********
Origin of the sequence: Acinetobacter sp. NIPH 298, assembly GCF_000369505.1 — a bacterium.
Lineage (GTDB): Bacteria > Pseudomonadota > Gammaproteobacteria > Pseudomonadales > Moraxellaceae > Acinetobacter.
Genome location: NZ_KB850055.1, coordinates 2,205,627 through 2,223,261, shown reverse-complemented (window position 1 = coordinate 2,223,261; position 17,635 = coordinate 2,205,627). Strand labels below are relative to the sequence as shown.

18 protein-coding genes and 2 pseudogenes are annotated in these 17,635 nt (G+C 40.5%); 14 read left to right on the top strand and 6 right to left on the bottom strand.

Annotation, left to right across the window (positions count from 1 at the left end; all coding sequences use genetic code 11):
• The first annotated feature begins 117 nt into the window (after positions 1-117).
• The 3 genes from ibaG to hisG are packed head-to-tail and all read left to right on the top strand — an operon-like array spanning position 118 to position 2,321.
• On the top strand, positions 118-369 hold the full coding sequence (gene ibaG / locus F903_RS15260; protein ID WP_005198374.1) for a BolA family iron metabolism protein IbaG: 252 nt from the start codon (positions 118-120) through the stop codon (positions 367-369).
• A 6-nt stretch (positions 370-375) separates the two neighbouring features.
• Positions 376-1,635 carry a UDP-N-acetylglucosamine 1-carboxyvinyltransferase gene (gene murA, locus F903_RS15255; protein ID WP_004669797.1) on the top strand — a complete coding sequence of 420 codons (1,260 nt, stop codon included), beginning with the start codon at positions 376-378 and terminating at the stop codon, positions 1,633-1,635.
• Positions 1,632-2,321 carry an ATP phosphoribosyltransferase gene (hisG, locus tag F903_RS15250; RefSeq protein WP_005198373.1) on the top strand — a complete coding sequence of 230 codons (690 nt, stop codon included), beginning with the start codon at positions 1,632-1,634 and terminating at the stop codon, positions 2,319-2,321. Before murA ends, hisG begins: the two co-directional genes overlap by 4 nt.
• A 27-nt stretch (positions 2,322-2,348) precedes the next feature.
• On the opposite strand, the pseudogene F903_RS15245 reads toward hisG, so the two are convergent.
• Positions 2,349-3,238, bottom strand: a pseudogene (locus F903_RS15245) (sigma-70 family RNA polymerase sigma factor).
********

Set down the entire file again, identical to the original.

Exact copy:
Origin of the sequence: Acinetobacter sp. NIPH 298, assembly GCF_000369505.1 — a bacterium.
Lineage (GTDB): Bacteria > Pseudomonadota > Gammaproteobacteria > Pseudomonadales > Moraxellaceae > Acinetobacter.
Genome location: NZ_KB850055.1, coordinates 2,205,627 through 2,223,261, shown reverse-complemented (window position 1 = coordinate 2,223,261; position 17,635 = coordinate 2,205,627). Strand labels below are relative to the sequence as shown.

18 protein-coding genes and 2 pseudogenes are annotated in these 17,635 nt (G+C 40.5%); 14 read left to right on the top strand and 6 right to left on the bottom strand.

Annotation, left to right across the window (positions count from 1 at the left end; all coding sequences use genetic code 11):
• The first annotated feature begins 117 nt into the window (after positions 1-117).
• The 3 genes from ibaG to hisG are packed head-to-tail and all read left to right on the top strand — an operon-like array spanning position 118 to position 2,321.
• On the top strand, positions 118-369 hold the full coding sequence (gene ibaG / locus F903_RS15260; protein ID WP_005198374.1) for a BolA family iron metabolism protein IbaG: 252 nt from the start codon (positions 118-120) through the stop codon (positions 367-369).
• A 6-nt stretch (positions 370-375) separates the two neighbouring features.
• Positions 376-1,635 carry a UDP-N-acetylglucosamine 1-carboxyvinyltransferase gene (gene murA, locus F903_RS15255; protein ID WP_004669797.1) on the top strand — a complete coding sequence of 420 codons (1,260 nt, stop codon included), beginning with the start codon at positions 376-378 and terminating at the stop codon, positions 1,633-1,635.
• Positions 1,632-2,321 carry an ATP phosphoribosyltransferase gene (hisG, locus tag F903_RS15250; RefSeq protein WP_005198373.1) on the top strand — a complete coding sequence of 230 codons (690 nt, stop codon included), beginning with the start codon at positions 1,632-1,634 and terminating at the stop codon, positions 2,319-2,321. Before murA ends, hisG begins: the two co-directional genes overlap by 4 nt.
• A 27-nt stretch (positions 2,322-2,348) precedes the next feature.
• On the opposite strand, the pseudogene F903_RS15245 reads toward hisG, so the two are convergent.
• Positions 2,349-3,238, bottom strand: a pseudogene (locus F903_RS15245) (sigma-70 family RNA polymerase sigma factor).